I use these lessons on an almost daily basis to manage small flair ups or issues that make me feel like I’m spiraling. Here are ways to help you manage and understand your anxiety or any moment you feel out of sorts.
Not Everything is Black and White
A significant cause of my anxiety was the idea that not everything is black and white. For example, even if I ate healthy all day, one slice of pie would tip the scales, or so I feared, causing a frenzy of unbearable anxiety.
This often occurs for people who have a perfectionist mindset: “Perfectionism creates a steady state of discontent fueled by a stream of negative emotions like fear, frustration, and disappointment, “ says Christine Carter, PhD, Berkeley.edu.
This mindset forced me to deal with a heavy load of pressure. Whenever I found myself in one of these situations, it suddenly felt like the weight of the world was on my shoulders. A small bite of pie will not tip the scales on my entire healthy lifestyle. One piece of criticism doesn’t mean that I’m terrible at what I do. Not everything is one way or the other; in most cases, I learned that there’s a lot of wiggle room to work with.
The Problem Is Rarely What You Think It Is
Therapy teaches you to dig deeper into a problem. We have a habit of shielding ourselves from what’s really bothering us. While on the surface it may seem like “work stress,” underneath it all could really be a lack of self-confidence, or a fear that we’re not doing well enough at our job.
If we accept what’s at the surface, we’ll never be able to dig into the real problem, fix them, and move on. In digging deeper I discovered long-buried issues that were causing severe anxiety now. What’s more, it was manifesting it in completely different ways. I would have never guessed that family problems from my teen years were driving my body image struggles now. As it turns out, that was a huge part of it.
Without knowing what these problems were, I could never have taken the right steps toward healing. While it may be scary to dig down into what’s really going on— who knows what you’ll find down there, I certainly didn’t— if you live on the surface your anxiety will continue to be a problem.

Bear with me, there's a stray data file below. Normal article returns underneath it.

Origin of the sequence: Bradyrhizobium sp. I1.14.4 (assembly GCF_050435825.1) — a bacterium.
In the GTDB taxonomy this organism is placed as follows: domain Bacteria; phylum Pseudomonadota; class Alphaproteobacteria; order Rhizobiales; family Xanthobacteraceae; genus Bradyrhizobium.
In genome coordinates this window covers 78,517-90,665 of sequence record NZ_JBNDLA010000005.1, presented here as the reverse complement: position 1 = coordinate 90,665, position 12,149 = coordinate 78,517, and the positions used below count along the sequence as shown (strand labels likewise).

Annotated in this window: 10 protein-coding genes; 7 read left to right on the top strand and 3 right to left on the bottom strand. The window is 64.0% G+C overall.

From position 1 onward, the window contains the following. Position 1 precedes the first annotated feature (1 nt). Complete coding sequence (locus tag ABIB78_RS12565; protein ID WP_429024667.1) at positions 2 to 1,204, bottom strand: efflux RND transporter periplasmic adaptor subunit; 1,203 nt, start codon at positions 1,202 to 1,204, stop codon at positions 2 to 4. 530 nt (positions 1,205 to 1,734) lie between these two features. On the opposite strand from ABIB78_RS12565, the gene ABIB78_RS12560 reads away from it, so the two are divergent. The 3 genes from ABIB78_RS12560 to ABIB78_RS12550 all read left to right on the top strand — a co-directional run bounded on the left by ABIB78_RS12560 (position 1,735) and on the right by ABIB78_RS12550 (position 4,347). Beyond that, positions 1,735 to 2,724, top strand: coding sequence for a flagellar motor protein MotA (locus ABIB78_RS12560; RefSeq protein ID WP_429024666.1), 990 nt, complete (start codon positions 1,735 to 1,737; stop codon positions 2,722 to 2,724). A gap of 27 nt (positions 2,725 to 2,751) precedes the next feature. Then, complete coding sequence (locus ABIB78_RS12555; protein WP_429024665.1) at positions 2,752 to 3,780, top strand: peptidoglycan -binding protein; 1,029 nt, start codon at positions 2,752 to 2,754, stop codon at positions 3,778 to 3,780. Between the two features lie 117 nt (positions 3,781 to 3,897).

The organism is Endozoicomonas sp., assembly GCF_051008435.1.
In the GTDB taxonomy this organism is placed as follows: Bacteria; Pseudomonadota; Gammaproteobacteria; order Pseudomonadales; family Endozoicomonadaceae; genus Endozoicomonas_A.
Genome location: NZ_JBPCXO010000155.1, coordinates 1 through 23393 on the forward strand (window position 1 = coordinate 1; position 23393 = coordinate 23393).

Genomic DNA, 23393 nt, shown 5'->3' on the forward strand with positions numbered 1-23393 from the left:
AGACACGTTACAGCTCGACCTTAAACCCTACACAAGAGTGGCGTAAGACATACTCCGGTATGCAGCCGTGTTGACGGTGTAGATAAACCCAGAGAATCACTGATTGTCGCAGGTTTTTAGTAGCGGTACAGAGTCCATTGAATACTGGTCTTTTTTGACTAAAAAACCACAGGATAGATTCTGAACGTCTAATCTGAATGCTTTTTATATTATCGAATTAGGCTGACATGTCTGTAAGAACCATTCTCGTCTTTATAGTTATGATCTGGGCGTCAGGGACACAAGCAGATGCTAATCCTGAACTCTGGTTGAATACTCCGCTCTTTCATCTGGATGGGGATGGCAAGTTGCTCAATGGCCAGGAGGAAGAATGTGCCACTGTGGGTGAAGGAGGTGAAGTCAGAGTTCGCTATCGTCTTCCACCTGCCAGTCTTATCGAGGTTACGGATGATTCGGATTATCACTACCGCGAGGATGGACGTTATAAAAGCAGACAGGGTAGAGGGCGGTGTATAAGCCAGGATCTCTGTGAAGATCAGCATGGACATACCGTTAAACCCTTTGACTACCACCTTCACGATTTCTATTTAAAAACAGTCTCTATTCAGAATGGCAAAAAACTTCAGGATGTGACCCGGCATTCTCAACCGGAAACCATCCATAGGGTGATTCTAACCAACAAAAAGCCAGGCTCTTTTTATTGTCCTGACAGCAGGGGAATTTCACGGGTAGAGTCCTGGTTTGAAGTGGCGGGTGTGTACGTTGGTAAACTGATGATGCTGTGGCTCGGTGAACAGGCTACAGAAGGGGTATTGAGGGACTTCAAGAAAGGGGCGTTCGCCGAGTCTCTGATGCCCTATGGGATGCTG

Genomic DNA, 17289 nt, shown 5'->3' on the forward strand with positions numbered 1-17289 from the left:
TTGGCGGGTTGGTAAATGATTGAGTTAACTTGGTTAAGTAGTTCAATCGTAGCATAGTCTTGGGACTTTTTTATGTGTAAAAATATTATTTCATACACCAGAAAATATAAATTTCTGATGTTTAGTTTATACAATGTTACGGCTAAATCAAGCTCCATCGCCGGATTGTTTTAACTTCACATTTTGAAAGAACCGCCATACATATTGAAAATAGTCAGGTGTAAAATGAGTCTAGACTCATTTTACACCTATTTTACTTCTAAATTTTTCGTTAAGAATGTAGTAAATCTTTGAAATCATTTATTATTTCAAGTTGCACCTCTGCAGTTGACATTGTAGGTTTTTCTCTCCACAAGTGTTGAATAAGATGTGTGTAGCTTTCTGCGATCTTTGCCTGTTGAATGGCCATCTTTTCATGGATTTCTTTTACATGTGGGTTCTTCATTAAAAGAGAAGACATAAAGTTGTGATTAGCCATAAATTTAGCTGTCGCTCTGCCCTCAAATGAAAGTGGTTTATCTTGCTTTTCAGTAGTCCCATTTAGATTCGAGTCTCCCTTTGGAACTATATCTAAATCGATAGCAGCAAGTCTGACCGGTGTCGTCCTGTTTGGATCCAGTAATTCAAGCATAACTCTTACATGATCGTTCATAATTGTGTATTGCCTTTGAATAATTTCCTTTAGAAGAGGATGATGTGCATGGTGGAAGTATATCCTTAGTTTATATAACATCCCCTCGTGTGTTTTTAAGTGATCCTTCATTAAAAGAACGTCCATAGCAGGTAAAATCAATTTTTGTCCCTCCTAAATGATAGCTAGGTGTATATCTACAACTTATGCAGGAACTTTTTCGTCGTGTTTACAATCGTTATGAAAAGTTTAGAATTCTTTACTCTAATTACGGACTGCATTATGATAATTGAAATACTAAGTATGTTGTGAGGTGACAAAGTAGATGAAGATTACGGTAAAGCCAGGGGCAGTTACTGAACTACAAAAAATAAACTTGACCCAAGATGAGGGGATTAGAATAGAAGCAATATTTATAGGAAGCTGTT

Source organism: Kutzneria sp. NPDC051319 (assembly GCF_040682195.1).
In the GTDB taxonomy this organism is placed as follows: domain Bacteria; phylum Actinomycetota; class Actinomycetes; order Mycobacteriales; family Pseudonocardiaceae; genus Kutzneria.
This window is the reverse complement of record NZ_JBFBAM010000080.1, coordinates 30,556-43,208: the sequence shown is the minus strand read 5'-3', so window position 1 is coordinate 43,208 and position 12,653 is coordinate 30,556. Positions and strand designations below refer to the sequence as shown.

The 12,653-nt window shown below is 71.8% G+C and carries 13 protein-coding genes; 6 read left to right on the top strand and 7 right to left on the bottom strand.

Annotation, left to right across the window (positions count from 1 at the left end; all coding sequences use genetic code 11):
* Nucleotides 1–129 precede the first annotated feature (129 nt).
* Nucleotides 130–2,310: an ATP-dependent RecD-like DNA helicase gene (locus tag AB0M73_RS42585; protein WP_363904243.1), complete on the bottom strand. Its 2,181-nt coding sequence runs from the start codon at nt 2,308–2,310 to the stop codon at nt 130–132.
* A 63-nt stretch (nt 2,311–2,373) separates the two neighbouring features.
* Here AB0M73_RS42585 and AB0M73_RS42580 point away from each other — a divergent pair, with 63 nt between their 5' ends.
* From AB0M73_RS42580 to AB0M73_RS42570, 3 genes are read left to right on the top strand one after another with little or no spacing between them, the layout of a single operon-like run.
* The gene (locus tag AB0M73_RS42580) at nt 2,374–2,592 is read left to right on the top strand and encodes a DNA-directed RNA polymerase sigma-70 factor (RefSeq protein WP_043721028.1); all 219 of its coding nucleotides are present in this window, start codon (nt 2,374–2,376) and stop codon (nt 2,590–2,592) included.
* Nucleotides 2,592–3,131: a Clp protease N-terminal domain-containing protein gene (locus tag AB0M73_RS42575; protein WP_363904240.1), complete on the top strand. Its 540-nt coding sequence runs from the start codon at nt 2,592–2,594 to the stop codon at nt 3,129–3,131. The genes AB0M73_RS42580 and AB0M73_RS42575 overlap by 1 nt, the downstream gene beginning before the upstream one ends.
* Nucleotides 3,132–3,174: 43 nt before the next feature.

My anxiety taught me that digging deeper to find the real problem allows me to affect change, within my environment and myself. In most cases, we don’t even realize what the real problem is until we actively ask ourselves: “What’s really going on here?”
Fear is Good
A lot of people are scared— about work, their health, their love life and more. I actually just read that in a poll of 2,000 people, the biggest fear was of failure, including financial loss, being alone and unemployment. Anxiety is almost always intertwined with some sort of fear; of rejection, social situations, etc.
I wrote about my personal experience while being scared because I recently realized something— fear can either propel us forward or hold us back. If you acknowledge and embrace it, it will propel you forward.
Many people, especially those of us with anxiety, let it tear us apart. We overanalyze every decision, we’re critical of the choices we make, and we let it drag us down. Yet knowing these fears allows you to control them, so you don’t miss out on your dream job or aren’t afraid to ask your future soul mate to dinner.
I found this to be valuable in many areas of life. Fear is good, but it will only lift you up if you let it.
Everything Will Pass—Sooner Than You Think
When I’m having an anxious moment it feels like it will never pass. As I slowly spiral into the start of a panic attack, I can’t think of anything else and it seems like that one “problem” will be the end of me.
Sooner than later, however, I start to breathe and think again. Before I know it, the problem has passed and I’m onto the next thing. In so many ways, this is applicable to life, and the stress that comes with it. Sometimes, when we’re in the thick of it, it can be hard to see the way out. In these moments, remind yourself of struggles you’ve endured before. If you made it through those, you’ll do the same again and the problem will pass—likely much sooner than you think.
By Jessica Thiefels
Jessica has been writing for more than 10 years and is currently a lifestyle blogger, small business owner and personal trainer. She’s been featured on Forbes and has written for Reader’s Digest, AARP, Lifehack and more. Follow her on Twitter @Jlsander07 for lifestyle tips, fitness advice and more.
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